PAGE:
Patent or Utility Model: which distinction?

Four months ago, the Italian Supreme Court ruled again on the distinction between Patents and Utility Models (full Italian text here).

Vecam S.p.A. brought action before Milan IP Court asking for the declaration of invalidity of the Italian portion of European Patent No. 1024331, owned by Tecnosystemi S.p.A. The patent dealt with a “Flush-mount enclosure, particularly for making provisions for air-conditioning systems”. While resisting against Vecam, Tecnosystemy in alternative asked to establish whether the requirements for conversion of the Patent into a Utility Model were met.

Article 76.3 of the Italian Intellectual Property Code reads “A null patent may produce the effects of a different patent of which it possesses the requirements of validity and that would have been desired by the requesting party, if he had known of the nullity”.

On 13 May 2010, the IP Court upheld the claim of Vecam declaring the Italian portion of European patent no. 1024331 invalid. At the same time, the Court asserted that the legal requirements for conversion of the patent into a utility model were met.

Against the first instance decision, which downgraded the Patent into a Utility Model, Tecnosystemi filed an Appeal before Milan’s Court asking for the Italian European Patent no.1024331 to be recognized valid.

The Court of Appeal confirmed the decision of the first instance stating that the technological solution constituted an utility model. In particular, the Court explained that Tecnosystemi improved the usefulness of something already existing whilst it did not invent anything new.

More precisely, the air conditioning unit was built with a new device allowing a 180 degrees rotation of the flush-mount enclosure’s base aiming to facilitate the condensate’s drain.

Tecnosystemi then filed an appeal before the Italian Supreme Court assuming that the Court of Appeal, as the Judge of first instance had done, had not been able to identify how to correctly distinguish between Patent and Utility Model.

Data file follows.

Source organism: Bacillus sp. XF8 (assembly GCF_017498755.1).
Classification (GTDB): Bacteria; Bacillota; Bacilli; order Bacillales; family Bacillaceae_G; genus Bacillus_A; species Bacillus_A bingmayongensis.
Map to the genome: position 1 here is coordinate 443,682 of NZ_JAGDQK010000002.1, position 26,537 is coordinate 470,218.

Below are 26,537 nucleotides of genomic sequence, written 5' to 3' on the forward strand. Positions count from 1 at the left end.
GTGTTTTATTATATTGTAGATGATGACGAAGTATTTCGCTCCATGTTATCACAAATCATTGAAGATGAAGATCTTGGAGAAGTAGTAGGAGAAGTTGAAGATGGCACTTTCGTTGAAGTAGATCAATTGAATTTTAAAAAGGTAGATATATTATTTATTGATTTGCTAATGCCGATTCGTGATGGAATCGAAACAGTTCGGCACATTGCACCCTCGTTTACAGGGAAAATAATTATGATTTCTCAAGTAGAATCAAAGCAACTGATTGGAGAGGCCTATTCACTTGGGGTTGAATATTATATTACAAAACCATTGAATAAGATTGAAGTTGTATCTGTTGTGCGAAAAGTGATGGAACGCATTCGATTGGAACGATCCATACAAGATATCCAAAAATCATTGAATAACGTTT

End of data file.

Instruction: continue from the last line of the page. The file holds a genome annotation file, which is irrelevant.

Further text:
The Supreme Court declared the appeal inadmissible and, quoting two precedents (Italian Supreme Court – Judgments 8510/2008 – and 19688/2009), it clarified that Utility Models: require an inventive step capable of increasing the usefulness of something already existing rather than inventing a completely new product or process.

By this decision the Italian Supreme Court followed the so-called “Qualitative Doctrine”, whereby, while Patents relate to a new product or a new process Utility Models concern an existing object.

However, several scholars share the so-called “Quantitative Doctrine” whereby Patents require an higher inventive step.

Other proposals have emerged in Italy in the last few years, which aim at across-the board abolishing the category itself of utility models. This, on the basis of the intrinsic inconsistency of separating two different levels of ‘inventive character’ vis-à-vis the fact that, even for patents, nothing more than ‘non obviousness’ is required. Thus, once the ‘inventive step’ is a unitary requirement, there is no reason why to retain two different types /level of protection.

Giovanna Sverzellati

 Italian Supreme Court – Judgment No. 16949 of 10 August 2016